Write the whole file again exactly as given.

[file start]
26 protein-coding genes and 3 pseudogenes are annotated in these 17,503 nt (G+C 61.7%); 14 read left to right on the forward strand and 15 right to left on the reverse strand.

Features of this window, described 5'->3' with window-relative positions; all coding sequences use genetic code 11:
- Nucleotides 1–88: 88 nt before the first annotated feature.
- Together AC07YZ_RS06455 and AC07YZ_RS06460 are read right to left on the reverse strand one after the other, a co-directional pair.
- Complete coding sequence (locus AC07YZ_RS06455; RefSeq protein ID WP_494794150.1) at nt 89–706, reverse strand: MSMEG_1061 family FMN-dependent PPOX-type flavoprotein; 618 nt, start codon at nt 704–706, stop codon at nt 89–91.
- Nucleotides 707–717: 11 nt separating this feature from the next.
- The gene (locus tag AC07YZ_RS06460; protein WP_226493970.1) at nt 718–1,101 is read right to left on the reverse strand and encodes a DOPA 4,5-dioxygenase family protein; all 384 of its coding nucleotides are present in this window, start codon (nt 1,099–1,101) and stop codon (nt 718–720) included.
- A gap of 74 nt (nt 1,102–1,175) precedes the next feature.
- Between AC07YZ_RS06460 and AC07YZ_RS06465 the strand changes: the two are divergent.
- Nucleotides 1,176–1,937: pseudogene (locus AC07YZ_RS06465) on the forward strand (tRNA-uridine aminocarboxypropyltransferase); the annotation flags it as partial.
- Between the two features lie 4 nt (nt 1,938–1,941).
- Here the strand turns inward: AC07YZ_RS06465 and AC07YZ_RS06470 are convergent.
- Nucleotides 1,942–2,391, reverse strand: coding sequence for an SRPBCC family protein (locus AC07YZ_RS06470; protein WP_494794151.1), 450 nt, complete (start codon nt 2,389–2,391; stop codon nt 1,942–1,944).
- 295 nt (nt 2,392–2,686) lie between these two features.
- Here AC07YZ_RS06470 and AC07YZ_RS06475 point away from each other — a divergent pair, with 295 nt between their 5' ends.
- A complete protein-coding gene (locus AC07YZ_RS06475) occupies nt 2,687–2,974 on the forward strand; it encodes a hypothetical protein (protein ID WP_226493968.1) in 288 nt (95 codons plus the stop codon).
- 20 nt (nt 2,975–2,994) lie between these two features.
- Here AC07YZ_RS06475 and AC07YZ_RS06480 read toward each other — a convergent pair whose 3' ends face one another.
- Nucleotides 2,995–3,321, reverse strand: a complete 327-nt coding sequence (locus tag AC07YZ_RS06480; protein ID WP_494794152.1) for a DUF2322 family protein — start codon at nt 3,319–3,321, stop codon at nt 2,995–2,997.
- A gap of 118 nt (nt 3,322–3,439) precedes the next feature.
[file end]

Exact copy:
26 protein-coding genes and 3 pseudogenes are annotated in these 17,503 nt (G+C 61.7%); 14 read left to right on the forward strand and 15 right to left on the reverse strand.

Features of this window, described 5'->3' with window-relative positions; all coding sequences use genetic code 11:
- Nucleotides 1–88: 88 nt before the first annotated feature.
- Together AC07YZ_RS06455 and AC07YZ_RS06460 are read right to left on the reverse strand one after the other, a co-directional pair.
- Complete coding sequence (locus AC07YZ_RS06455; RefSeq protein ID WP_494794150.1) at nt 89–706, reverse strand: MSMEG_1061 family FMN-dependent PPOX-type flavoprotein; 618 nt, start codon at nt 704–706, stop codon at nt 89–91.
- Nucleotides 707–717: 11 nt separating this feature from the next.
- The gene (locus tag AC07YZ_RS06460; protein WP_226493970.1) at nt 718–1,101 is read right to left on the reverse strand and encodes a DOPA 4,5-dioxygenase family protein; all 384 of its coding nucleotides are present in this window, start codon (nt 1,099–1,101) and stop codon (nt 718–720) included.
- A gap of 74 nt (nt 1,102–1,175) precedes the next feature.
- Between AC07YZ_RS06460 and AC07YZ_RS06465 the strand changes: the two are divergent.
- Nucleotides 1,176–1,937: pseudogene (locus AC07YZ_RS06465) on the forward strand (tRNA-uridine aminocarboxypropyltransferase); the annotation flags it as partial.
- Between the two features lie 4 nt (nt 1,938–1,941).
- Here the strand turns inward: AC07YZ_RS06465 and AC07YZ_RS06470 are convergent.
- Nucleotides 1,942–2,391, reverse strand: coding sequence for an SRPBCC family protein (locus AC07YZ_RS06470; protein WP_494794151.1), 450 nt, complete (start codon nt 2,389–2,391; stop codon nt 1,942–1,944).
- 295 nt (nt 2,392–2,686) lie between these two features.
- Here AC07YZ_RS06470 and AC07YZ_RS06475 point away from each other — a divergent pair, with 295 nt between their 5' ends.
- A complete protein-coding gene (locus AC07YZ_RS06475) occupies nt 2,687–2,974 on the forward strand; it encodes a hypothetical protein (protein ID WP_226493968.1) in 288 nt (95 codons plus the stop codon).
- 20 nt (nt 2,975–2,994) lie between these two features.
- Here AC07YZ_RS06475 and AC07YZ_RS06480 read toward each other — a convergent pair whose 3' ends face one another.
- Nucleotides 2,995–3,321, reverse strand: a complete 327-nt coding sequence (locus tag AC07YZ_RS06480; protein ID WP_494794152.1) for a DUF2322 family protein — start codon at nt 3,319–3,321, stop codon at nt 2,995–2,997.
- A gap of 118 nt (nt 3,322–3,439) precedes the next feature.